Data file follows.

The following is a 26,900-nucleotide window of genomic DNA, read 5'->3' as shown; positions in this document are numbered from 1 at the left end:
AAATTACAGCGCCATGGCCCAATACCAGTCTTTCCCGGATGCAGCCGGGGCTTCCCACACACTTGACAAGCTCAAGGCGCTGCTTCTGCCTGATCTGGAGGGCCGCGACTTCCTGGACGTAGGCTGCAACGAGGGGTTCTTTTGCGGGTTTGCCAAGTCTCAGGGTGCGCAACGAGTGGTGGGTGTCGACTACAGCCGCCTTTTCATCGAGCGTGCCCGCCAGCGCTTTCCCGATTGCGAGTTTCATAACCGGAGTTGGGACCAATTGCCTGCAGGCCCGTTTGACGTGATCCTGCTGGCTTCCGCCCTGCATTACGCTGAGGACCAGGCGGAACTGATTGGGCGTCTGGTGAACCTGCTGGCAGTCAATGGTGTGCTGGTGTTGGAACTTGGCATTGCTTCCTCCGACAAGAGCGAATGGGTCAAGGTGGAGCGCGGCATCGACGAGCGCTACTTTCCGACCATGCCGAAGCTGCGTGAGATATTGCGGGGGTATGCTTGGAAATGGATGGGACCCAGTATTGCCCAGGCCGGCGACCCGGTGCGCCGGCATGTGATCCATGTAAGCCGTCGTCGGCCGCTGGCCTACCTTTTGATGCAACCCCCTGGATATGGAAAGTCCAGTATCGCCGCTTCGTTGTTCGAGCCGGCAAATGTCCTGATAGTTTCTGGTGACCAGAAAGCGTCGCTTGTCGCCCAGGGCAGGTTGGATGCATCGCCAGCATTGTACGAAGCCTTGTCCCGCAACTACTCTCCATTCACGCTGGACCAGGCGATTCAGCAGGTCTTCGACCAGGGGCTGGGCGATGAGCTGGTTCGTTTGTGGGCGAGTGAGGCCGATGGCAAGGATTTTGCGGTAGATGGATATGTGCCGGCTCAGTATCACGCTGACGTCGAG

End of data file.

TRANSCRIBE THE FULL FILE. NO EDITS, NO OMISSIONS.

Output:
The following is a 26,900-nucleotide window of genomic DNA, read 5'->3' as shown; positions in this document are numbered from 1 at the left end:
AAATTACAGCGCCATGGCCCAATACCAGTCTTTCCCGGATGCAGCCGGGGCTTCCCACACACTTGACAAGCTCAAGGCGCTGCTTCTGCCTGATCTGGAGGGCCGCGACTTCCTGGACGTAGGCTGCAACGAGGGGTTCTTTTGCGGGTTTGCCAAGTCTCAGGGTGCGCAACGAGTGGTGGGTGTCGACTACAGCCGCCTTTTCATCGAGCGTGCCCGCCAGCGCTTTCCCGATTGCGAGTTTCATAACCGGAGTTGGGACCAATTGCCTGCAGGCCCGTTTGACGTGATCCTGCTGGCTTCCGCCCTGCATTACGCTGAGGACCAGGCGGAACTGATTGGGCGTCTGGTGAACCTGCTGGCAGTCAATGGTGTGCTGGTGTTGGAACTTGGCATTGCTTCCTCCGACAAGAGCGAATGGGTCAAGGTGGAGCGCGGCATCGACGAGCGCTACTTTCCGACCATGCCGAAGCTGCGTGAGATATTGCGGGGGTATGCTTGGAAATGGATGGGACCCAGTATTGCCCAGGCCGGCGACCCGGTGCGCCGGCATGTGATCCATGTAAGCCGTCGTCGGCCGCTGGCCTACCTTTTGATGCAACCCCCTGGATATGGAAAGTCCAGTATCGCCGCTTCGTTGTTCGAGCCGGCAAATGTCCTGATAGTTTCTGGTGACCAGAAAGCGTCGCTTGTCGCCCAGGGCAGGTTGGATGCATCGCCAGCATTGTACGAAGCCTTGTCCCGCAACTACTCTCCATTCACGCTGGACCAGGCGATTCAGCAGGTCTTCGACCAGGGGCTGGGCGATGAGCTGGTTCGTTTGTGGGCGAGTGAGGCCGATGGCAAGGATTTTGCGGTAGATGGATATGTGCCGGCTCAGTATCACGCTGACGTCGAG